Swarm Intelligence Based on Remote Sensing Image Fusion: Comparison between the Particle Swarm Optimization and the Flower Pollination Algorithm

Swarm Intelligence Based on Remote Sensing Image Fusion: Comparison between the Particle Swarm Optimization and the Flower Pollination Algorithm

Reham Gharbia (Nuclear Materials Authority, Egypt) and Aboul Ella Hassanien (Cairo University, Egypt & Scientific Research Group in Egypt (SRGE), Egypt)
Copyright: © 2017 |Pages: 21
DOI: 10.4018/978-1-5225-2229-4.ch023
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Abstract

This chapter presents a remote sensing image fusion based on swarm intelligence. Image fusion is combining multi-sensor images in a single image that has most informative. Remote sensing image fusion is an effective way to extract a large volume of data from multisource images. However, traditional image fusion approaches cannot meet the requirements of applications because they can lose spatial information or distort spectral characteristics. The core of the image fusion is image fusion rules. The main challenge is getting suitable weight of fusion rule. This chapter proposes swarm intelligence to optimize the image fusion rule. Swarm intelligence algorithms are a family of global optimizers inspired by swarm phenomena in nature and have shown better performance. In this chapter, two remote sensing image fusion based on swarm intelligence algorithms, Particle Swarm Optimization (PSO) and flower pollination algorithm are presented to get an adaptive image fusion rule and comparative between them.
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Introduction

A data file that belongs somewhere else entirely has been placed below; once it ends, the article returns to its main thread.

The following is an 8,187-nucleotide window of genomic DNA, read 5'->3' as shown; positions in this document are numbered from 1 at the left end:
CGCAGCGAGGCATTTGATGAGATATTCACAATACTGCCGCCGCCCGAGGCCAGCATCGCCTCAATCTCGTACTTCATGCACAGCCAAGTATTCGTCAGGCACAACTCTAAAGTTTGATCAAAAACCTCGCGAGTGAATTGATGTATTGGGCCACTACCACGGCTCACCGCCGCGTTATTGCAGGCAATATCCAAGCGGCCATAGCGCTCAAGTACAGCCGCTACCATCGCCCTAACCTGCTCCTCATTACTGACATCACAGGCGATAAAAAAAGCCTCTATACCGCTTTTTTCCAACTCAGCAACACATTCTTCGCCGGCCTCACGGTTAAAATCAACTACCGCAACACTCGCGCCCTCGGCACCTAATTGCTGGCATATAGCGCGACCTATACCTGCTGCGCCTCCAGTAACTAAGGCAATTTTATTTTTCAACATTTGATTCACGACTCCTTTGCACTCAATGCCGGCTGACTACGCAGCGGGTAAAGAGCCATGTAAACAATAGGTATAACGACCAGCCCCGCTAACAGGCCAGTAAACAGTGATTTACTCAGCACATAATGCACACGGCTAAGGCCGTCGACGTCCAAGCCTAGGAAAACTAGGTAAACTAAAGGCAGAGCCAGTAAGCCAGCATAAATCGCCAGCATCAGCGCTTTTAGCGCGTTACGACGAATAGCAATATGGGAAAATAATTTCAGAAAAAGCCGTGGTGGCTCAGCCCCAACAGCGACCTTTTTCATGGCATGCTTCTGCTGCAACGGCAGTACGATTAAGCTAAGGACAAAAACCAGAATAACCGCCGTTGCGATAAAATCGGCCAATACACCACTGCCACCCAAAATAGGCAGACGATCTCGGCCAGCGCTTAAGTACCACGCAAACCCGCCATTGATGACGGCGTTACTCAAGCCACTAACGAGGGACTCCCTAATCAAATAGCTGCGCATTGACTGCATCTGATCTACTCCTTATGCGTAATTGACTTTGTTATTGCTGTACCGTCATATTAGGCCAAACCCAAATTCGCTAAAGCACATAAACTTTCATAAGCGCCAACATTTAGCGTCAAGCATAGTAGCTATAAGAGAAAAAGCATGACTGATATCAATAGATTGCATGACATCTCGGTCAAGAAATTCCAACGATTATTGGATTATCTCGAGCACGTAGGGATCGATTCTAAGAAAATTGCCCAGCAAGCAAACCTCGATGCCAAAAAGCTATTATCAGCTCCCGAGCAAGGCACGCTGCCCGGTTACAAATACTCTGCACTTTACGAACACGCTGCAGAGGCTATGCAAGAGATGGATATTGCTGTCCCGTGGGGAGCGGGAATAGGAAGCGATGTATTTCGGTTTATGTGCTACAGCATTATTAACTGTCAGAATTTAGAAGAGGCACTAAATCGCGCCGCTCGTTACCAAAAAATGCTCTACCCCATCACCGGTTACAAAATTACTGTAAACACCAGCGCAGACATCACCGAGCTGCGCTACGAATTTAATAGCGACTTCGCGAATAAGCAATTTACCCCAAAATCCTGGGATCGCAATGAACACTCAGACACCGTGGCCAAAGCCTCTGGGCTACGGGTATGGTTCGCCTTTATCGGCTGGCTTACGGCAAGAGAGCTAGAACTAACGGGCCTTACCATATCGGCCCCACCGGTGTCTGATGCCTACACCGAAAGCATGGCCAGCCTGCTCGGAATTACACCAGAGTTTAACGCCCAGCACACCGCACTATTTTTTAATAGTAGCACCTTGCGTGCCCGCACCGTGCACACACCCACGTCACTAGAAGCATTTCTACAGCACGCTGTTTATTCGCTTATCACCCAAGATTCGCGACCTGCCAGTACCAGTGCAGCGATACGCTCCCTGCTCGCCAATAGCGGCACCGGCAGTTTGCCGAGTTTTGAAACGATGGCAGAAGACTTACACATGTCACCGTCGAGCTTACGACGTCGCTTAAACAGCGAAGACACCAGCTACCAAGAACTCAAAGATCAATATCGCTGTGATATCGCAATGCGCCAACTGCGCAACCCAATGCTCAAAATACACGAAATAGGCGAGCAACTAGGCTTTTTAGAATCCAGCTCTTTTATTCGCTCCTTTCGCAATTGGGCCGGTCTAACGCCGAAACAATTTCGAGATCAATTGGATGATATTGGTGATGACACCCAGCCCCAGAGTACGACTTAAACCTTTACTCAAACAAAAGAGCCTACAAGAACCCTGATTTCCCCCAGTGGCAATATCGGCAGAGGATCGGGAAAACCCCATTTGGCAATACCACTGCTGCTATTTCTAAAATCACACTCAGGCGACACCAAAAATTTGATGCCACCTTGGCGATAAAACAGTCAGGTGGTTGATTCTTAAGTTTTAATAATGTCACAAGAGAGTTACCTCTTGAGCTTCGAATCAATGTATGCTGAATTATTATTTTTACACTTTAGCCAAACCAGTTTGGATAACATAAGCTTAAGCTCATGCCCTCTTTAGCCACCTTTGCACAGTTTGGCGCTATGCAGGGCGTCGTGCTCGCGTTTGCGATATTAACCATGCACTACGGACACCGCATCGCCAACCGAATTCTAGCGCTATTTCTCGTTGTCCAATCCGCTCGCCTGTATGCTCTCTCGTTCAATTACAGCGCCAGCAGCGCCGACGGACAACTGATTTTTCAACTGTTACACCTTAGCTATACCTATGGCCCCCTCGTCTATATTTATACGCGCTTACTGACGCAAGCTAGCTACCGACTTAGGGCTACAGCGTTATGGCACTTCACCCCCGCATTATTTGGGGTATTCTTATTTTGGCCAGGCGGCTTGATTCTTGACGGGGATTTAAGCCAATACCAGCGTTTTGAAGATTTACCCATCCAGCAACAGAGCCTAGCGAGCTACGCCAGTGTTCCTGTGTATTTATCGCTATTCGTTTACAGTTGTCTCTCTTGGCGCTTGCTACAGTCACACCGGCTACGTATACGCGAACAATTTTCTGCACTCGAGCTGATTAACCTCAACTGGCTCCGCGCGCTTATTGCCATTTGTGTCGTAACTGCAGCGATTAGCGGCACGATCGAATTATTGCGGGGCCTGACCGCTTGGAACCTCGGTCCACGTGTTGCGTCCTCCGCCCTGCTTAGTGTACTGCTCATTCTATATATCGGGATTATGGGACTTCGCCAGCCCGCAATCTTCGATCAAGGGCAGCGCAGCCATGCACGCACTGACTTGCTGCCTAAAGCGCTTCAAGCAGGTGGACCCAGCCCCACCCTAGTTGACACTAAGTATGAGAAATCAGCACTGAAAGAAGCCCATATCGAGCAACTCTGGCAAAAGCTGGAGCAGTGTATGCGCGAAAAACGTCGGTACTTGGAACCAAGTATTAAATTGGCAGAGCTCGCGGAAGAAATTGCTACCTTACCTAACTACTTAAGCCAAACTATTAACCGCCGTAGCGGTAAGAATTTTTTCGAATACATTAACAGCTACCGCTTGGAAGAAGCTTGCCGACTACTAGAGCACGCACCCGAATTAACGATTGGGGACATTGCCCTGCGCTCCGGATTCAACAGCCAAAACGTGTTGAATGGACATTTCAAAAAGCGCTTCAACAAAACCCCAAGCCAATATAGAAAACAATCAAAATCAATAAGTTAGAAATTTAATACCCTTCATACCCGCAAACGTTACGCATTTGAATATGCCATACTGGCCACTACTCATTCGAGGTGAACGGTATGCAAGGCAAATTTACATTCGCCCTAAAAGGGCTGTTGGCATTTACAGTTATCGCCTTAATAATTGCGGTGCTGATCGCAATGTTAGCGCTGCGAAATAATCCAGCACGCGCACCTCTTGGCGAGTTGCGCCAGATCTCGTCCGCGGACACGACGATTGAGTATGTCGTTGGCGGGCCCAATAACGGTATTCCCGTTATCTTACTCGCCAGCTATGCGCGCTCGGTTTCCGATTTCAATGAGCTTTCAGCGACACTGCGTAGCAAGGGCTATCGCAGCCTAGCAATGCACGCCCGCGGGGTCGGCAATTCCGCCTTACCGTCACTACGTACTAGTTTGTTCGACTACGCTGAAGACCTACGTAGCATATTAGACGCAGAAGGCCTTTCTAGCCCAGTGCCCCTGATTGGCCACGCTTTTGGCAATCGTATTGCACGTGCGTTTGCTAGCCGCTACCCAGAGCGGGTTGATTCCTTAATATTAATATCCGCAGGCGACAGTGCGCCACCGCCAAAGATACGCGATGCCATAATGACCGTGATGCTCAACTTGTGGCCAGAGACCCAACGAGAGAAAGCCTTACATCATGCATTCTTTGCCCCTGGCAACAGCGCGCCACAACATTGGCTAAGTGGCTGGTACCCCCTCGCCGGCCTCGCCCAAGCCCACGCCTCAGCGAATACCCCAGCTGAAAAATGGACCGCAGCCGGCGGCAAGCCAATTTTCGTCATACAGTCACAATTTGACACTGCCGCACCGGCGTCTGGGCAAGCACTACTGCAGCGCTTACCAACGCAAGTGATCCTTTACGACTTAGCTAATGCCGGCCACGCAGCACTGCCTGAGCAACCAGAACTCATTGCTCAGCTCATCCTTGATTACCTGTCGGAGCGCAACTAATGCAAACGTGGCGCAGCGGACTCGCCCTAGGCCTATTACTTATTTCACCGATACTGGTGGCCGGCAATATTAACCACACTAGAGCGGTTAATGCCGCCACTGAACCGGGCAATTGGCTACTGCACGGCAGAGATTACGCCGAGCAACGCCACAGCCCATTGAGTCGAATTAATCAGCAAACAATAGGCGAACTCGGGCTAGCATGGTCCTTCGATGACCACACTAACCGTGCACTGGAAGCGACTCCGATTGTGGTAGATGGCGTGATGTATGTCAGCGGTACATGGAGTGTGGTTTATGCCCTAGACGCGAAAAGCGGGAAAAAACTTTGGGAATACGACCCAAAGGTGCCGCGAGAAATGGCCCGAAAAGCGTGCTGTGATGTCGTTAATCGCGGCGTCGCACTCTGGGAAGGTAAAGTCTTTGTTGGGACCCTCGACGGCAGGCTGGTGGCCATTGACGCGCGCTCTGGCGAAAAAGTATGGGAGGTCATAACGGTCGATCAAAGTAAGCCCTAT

Remote sensing satellite imagery plays an important role in extracting information, earth observation and knowledge of our environment with the help of various sensors (Xie et al., 2008). There are different types of sensors: passive, e.g. infrared and active, e.g. radars (Elachi et al., 2006). This chapter focuses on passive sensors covering the visible and infrared bands, which are having different spectral and spatial resolutions. Therefore, image fusion, which merges images of different spatial and spectral resolutions, plays an important role in information extraction (Pohlet al., 1998). Remote sensing image fusion is used to improve the quantitative analysis and facilitate image interpretation due to complementary information of different spectral and spatial resolution of data characteristics. It has also been proved that fused images could enhance the accuracy of remote sensing image classification, change detection and object recognition (Simone et al., 2002). There are major technical constraints like minimum data storage from a satellite platform in space, fewer bandwidth for communication with earth station etc. limits the satellite sensors from capturing images with high spatial and high spectral resolutions simultaneously (Pandit, et al., 2015). To overcome this limitation, image fusion has demonstrated to be a solution in remote sensing applications, which combine the information from panchromatic and multispectral images; propose to a single image which has higher spatial and multispectral resolutions. Recently, the multi-spectral and panchromatic image fusion has great important in the remote sensing field (Pandit, et al., 2015), the fused image can improve the information for real-world applications, such as agricultural management, environmental monitoring, land cover classification, land use and mineral exploration (Simone et al., 2002). The Pan and MS images produce in bundle by several commercial optical satellites, such as QuickBird, IKONOS, GeoEye, Landsat and SPOT. The Pan image characterizes by high spatial resolution. The spatial resolution reaches below half a meter for the Pan image for the commercial satellite product and the spectral resolution can be more than eight bands captured in the visible and near-infrared wavelengths for the MS images (Vivone et al.,2015). In the image fusion, the spatial and transform domains are fundamental approaches. In the image fusion, the spatial and transform domains are fundamental approaches (Singh et al., 2013). The pixel values of the source images are directly combined in the fusion process in spatial domain such as principal component analysis (PCA) (Gharbia et al., 2014) and sharp fusion (Tian et al., 2011). In the trans-form domain approaches, the most frequently used approaches are based on multi-scale transforms where fusion is performed on a number of various scales. The multiscale transforms usually used are pyramid transforms (Liu et al., 2001), the discrete wavelet transform (DWT) (Gharbia et al., 2014), the dual-tree complex wavelet transforms (Ray et al., 2006) and the curvelet transform (CVT) (Nencini et al., 2007). Most of the image fusion approach for Pan and MS images, their fu-sion rules were not adjusted adaptively. To improve the performance of the multi-scale image fusion approach based on the wavelet transform, many approaches of the meta-heuristics were applied to image fusion eld. Among the powerful meta-heuristics that gained the special attention of researchers, the Genetic Algorithm (GA) (Hong et al., 2011) and the Particle Swarm Optimization algorithm (PSO) (Gharbia et al., 2016), and bacteria foraging optimization algorithm (Agrawal et al.,2013). This chapter proposes two remote sensing image fusion based on the swarm intelligence, which are the remote sensing image fusion based on the Particle Swarm Optimization algorithm (PSO) and the remote sensing image fusion based on the flower pollination algorithm and the comparative between them. The FPA is proposed by Yang in (Yang, 2012), the FPA is an intelligent optimization algorithm that mimics the flower pollination behavior in nature. It is although relatively new, it has been widely researched over the past two years. Attribute reduction approach based on FPA is introduced in (Yamany, 2015). The wireless sensor network lifetime global optimization based on FPA is introduced in (Sharawi et al., 2014). In this chapter, the remote sensing image fusion based on FPA approach was proposed. First, the source images are decomposed by the SWT. Then the FPA is used to optimize the weight of the fusion rule. Finally, the ISWT is used to get the fused image. The PSO is ued as the same FPA. Then the comparative between the FPA and PSO based on remote sensing is presented. In this chapter, the remote sensing image fusion based on FPA and PSO approaches are applied on real moderate-resolution imaging spectroradiometer (MODIS) images, which monitoring every point on our world every 12 days, and acquires data in 36 bands spectral and three spatial resolutions (250 m, 500 m and 1 km).